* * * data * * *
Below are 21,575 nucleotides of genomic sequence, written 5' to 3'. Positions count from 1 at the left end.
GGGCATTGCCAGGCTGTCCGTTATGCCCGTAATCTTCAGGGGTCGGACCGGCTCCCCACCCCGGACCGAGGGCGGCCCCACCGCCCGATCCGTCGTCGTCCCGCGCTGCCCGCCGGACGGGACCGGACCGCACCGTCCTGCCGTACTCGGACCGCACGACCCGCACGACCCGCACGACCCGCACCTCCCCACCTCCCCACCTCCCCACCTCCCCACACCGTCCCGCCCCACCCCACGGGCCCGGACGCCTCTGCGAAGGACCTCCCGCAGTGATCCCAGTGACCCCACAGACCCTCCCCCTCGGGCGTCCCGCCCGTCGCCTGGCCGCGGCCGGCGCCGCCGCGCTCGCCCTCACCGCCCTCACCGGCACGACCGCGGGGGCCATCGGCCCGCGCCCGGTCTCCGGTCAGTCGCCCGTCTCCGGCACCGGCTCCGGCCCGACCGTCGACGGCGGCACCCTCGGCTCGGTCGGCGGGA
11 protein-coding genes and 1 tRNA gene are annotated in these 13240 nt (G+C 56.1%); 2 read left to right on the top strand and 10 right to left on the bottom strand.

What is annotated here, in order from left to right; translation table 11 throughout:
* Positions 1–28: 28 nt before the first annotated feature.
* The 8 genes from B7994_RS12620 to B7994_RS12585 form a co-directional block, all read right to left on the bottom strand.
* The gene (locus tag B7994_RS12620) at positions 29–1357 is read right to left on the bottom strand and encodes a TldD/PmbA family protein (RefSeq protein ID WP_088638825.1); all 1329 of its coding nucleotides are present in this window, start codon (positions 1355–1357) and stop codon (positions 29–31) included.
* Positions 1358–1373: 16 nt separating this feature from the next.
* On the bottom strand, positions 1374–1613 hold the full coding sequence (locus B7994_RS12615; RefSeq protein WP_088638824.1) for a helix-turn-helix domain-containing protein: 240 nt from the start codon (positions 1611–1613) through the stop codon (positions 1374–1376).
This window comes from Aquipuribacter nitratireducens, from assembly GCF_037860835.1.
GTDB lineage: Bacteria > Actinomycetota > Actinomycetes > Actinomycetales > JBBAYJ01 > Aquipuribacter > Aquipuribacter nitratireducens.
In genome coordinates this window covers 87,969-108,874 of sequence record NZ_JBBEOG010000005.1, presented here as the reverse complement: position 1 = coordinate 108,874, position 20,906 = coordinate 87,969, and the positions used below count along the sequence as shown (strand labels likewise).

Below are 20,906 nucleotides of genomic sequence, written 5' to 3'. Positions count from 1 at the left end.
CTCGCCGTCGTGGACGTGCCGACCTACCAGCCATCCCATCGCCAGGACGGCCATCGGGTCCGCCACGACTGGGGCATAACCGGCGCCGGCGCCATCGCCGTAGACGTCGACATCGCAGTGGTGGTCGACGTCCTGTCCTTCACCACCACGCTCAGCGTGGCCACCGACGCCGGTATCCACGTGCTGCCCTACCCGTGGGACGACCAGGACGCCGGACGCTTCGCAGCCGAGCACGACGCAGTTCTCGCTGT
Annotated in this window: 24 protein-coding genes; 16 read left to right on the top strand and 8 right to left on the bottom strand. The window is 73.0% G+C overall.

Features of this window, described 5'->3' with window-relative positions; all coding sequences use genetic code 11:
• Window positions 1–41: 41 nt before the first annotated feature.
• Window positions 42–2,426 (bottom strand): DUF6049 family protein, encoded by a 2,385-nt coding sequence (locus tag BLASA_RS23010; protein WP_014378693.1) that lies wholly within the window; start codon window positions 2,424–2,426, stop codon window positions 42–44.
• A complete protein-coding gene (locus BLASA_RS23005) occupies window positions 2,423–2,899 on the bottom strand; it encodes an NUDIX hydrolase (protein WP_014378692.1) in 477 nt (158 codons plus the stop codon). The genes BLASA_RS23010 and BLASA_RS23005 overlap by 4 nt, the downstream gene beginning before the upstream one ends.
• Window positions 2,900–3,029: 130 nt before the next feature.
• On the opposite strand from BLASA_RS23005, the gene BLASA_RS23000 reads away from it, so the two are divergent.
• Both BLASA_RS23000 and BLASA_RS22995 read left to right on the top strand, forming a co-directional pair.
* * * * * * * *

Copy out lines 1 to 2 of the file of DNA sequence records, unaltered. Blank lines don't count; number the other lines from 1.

Below are 21,575 nucleotides of genomic sequence, written 5' to 3'. Positions count from 1 at the left end.
GGGCATTGCCAGGCTGTCCGTTATGCCCGTAATCTTCAGGGGTCGGACCGGCTCCCCACCCCGGACCGAGGGCGGCCCCACCGCCCGATCCGTCGTCGTCCCGCGCTGCCCGCCGGACGGGACCGGACCGCACCGTCCTGCCGTACTCGGACCGCACGACCCGCACGACCCGCACGACCCGCACCTCCCCACCTCCCCACCTCCCCACCTCCCCACACCGTCCCGCCCCACCCCACGGGCCCGGACGCCTCTGCGAAGGACCTCCCGCAGTGATCCCAGTGACCCCACAGACCCTCCCCCTCGGGCGTCCCGCCCGTCGCCTGGCCGCGGCCGGCGCCGCCGCGCTCGCCCTCACCGCCCTCACCGGCACGACCGCGGGGGCCATCGGCCCGCGCCCGGTCTCCGGTCAGTCGCCCGTCTCCGGCACCGGCTCCGGCCCGACCGTCGACGGCGGCACCCTCGGCTCGGTCGGCGGGA